Quick, which gets subsidized more heavily around the world, fossil fuels or renewable energy? Bloomberg crunches the numbers and finds that it's not even close—oil, gas, and coal get a whopping twelve times as much total government support: Governments last year gave $43 billion to $46 billion of support to renewable energy through tax credits, guaranteed electricity prices known as feed-in tariffs and alternative energy credits, the London-based research group said today in a statement.
Remember when people were all excited about the coming nuclear renaissance? About how the first new wave of reactors since the 1970s were on their way? It looks like the climate bill's slow death in the Senate is putting all that in peril: Constellation Energy and the French EDF Group say they're committed to building an enormous nuclear-power plant next to the one Constellation already operates at Calvert Cliffs on the Chesapeake Bay. But the $9 billion project looks less and less certain with each month that goes by.
Over the past few years in Europe, anti-immigration groups have been trying to strike an alliance with greens in an attempt to reach a broader audience. So, for instance, in Britain, the ultra-right BNP has started arguing that immigration leads to greater sprawl and congestion and over-consumption. In Austria, the Jörg Haider-founded BZÖ party combines support for stringent border restrictions with an interest in organic farming and heavy pollution taxes. These parties haven't wooed many environmentalists, but that hasn't stopped them from trying. And what about in the United States?
Let's see, what unnerving bit of geoscience is going to drop on our laps this week? Michael O'Hare points to a grim new study in Nature about phytoplankton. Yep, that should do the trick. These microscopic organisms live in the ocean and account for half of the organic matter created on the planet. They're gobbled up by larger plankton, which, in turn, underpin the marine food web. Fish and whales depend on them for survival. And that means we do, too. And it turns out that the number of phytoplankton has been declining steadily for the past half century—down about 40 percent since 1950.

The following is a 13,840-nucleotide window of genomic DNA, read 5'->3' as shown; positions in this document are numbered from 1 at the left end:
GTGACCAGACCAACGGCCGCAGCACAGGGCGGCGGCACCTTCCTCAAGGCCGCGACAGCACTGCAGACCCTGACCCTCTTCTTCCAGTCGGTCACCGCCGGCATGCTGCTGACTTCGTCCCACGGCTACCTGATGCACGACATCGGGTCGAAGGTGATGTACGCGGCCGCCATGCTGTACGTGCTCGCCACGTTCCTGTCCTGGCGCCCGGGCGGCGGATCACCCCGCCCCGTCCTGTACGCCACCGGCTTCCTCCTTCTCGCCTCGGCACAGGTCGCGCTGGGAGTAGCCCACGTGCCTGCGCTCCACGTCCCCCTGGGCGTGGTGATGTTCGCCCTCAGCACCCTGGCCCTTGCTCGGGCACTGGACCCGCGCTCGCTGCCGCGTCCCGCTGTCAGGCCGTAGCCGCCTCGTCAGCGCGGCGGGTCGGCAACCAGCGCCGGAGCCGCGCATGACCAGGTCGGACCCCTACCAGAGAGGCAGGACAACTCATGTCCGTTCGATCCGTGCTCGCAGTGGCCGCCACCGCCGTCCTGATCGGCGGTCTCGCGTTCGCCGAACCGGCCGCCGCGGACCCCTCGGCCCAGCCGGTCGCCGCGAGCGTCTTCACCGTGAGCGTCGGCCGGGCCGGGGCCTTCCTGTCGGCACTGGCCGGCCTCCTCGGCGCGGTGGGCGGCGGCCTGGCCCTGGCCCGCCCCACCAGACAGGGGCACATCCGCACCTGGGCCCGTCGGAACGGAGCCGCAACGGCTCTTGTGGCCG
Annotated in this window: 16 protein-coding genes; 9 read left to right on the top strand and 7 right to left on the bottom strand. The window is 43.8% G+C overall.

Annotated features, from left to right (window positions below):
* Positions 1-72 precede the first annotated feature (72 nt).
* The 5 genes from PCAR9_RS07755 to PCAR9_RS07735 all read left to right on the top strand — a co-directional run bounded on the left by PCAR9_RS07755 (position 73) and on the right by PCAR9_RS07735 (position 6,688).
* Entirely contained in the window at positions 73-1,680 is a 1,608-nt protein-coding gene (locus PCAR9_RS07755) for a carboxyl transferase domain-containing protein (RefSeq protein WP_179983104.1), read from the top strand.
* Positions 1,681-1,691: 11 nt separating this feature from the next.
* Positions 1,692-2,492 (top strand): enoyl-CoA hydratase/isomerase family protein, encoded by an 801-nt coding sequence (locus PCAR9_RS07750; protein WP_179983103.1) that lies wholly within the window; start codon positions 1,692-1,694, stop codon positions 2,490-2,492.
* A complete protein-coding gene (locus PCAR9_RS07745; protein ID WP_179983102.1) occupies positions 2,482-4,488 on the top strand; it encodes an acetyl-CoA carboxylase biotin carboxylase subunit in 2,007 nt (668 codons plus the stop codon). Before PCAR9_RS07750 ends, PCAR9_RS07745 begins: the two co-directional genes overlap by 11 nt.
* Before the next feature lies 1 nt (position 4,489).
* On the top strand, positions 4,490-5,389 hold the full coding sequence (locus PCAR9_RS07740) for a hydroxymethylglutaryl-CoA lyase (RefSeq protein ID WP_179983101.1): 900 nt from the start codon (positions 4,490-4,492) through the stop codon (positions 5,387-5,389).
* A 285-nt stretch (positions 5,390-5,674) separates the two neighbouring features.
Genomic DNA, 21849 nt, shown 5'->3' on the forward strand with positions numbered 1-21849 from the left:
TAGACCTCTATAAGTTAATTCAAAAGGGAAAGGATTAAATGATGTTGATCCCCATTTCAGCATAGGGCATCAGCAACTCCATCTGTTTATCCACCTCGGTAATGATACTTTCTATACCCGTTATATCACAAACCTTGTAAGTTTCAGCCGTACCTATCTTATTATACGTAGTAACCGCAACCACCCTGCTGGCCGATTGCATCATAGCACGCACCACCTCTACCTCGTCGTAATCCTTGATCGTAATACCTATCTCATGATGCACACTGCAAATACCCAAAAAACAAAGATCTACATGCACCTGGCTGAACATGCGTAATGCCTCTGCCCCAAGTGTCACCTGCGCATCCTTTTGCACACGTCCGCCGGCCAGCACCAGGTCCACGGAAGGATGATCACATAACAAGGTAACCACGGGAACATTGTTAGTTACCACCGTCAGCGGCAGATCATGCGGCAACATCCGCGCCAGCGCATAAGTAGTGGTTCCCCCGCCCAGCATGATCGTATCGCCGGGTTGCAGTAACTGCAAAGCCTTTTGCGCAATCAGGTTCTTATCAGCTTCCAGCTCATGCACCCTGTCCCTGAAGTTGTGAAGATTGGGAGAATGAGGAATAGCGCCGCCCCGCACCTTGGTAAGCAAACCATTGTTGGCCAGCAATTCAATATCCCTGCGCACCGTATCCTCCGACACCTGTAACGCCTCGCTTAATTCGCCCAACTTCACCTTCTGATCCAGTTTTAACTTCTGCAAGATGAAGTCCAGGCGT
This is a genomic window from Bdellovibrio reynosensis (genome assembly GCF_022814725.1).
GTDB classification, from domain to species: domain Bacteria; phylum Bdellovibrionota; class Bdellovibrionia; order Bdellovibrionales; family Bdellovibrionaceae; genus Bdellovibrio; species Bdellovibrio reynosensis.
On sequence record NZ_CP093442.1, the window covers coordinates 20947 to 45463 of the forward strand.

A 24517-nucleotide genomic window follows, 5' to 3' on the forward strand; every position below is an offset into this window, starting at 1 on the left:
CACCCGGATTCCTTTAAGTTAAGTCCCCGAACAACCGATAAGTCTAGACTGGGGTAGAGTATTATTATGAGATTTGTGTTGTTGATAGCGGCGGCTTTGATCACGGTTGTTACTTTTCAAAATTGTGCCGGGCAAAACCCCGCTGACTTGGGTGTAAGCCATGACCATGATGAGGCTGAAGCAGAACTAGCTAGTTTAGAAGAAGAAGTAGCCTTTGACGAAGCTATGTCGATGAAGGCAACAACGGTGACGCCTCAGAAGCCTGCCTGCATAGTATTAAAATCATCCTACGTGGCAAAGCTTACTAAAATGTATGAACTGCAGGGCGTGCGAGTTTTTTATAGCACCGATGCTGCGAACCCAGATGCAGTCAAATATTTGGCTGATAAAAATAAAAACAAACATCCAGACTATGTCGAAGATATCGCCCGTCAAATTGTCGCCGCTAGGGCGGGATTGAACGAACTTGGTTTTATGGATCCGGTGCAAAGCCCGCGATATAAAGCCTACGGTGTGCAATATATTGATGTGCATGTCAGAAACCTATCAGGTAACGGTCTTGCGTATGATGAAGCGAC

BP has capped its leaking Macondo well, but that doesn't mean oil spills are now a thing of the past. Up in Michigan, a million gallons of crude have sloshed out of a pipeline into the Kalamazoo River. Governor Granholm has already declared the region a disaster area—and this may turn into the worst oil leak ever in the Midwest.
Don't look now, but cap-and-trade is coming to the United States—and there's nothing the Senate can do about it. Earlier today, California, New Mexico, and three Canadian provinces—Ontario, Quebec, and British Columbia—unveiled a plan to set up a carbon-trading system for greenhouse gases by January 2012.
Is the Senate capable of passing anything these days? It turns out that even Harry Reid's stripped-down, near-skeletal energy bill might not survive a Republican filibuster. Here's The Hill's Darren Goode Republican leaders said Wednesday they cannot support the bill in its current form—mainly due to language retroactively removing a liability cap for oil-and-gas producers—and also want assurances they can offer amendments. What's this liability fight all about? A quick recap.
On a press call this afternoon, Senate staffers walked through the details of the minimalist energy bill that's hitting the floor this week. As expected, the bill will tighten up oversight on offshore drilling and lift the ceiling on the amount of damages oil companies are liable for in the event of a spill. (Naturally, the unlimited liability would apply retroactively to BP.) Plus, there's some money for the Home Star program, which will give owners rebates for making their homes more efficient, as well as various incentives for natural gas and electric vehicles.
Many economists will tell you that the simplest way to address climate change is just to put a levy on carbon emissions at the source (i.e., coal at the mine, gas at the wellhead, etc.) and use the money to cut taxes elsewhere. The price signal will nudge people away from dirtier energy and toward conservation and cleaner types of power. And now there's even a real-life model to examine. Back in 2008, the Canadian province of British Columbia passed a carbon tax that rises by $5/ton per year.
Will a hotter climate mean more immigration? In some places, yes, that's quite possible. Earlier this week, a team of researchers led by Princeton's Michael Oppenheimer published a study suggesting that as global warming causes agricultural yields in Mexico to decline, an additional 1.4 million to 6.7 million Mexicans could migrate to the United States by 2080. (The team analyzed data on emigration, crop yields, and climate from 1995 to 2005 in order to make their forecasts.) As always, caveats abound. The social consequences of global warming are always the hardest things to predict.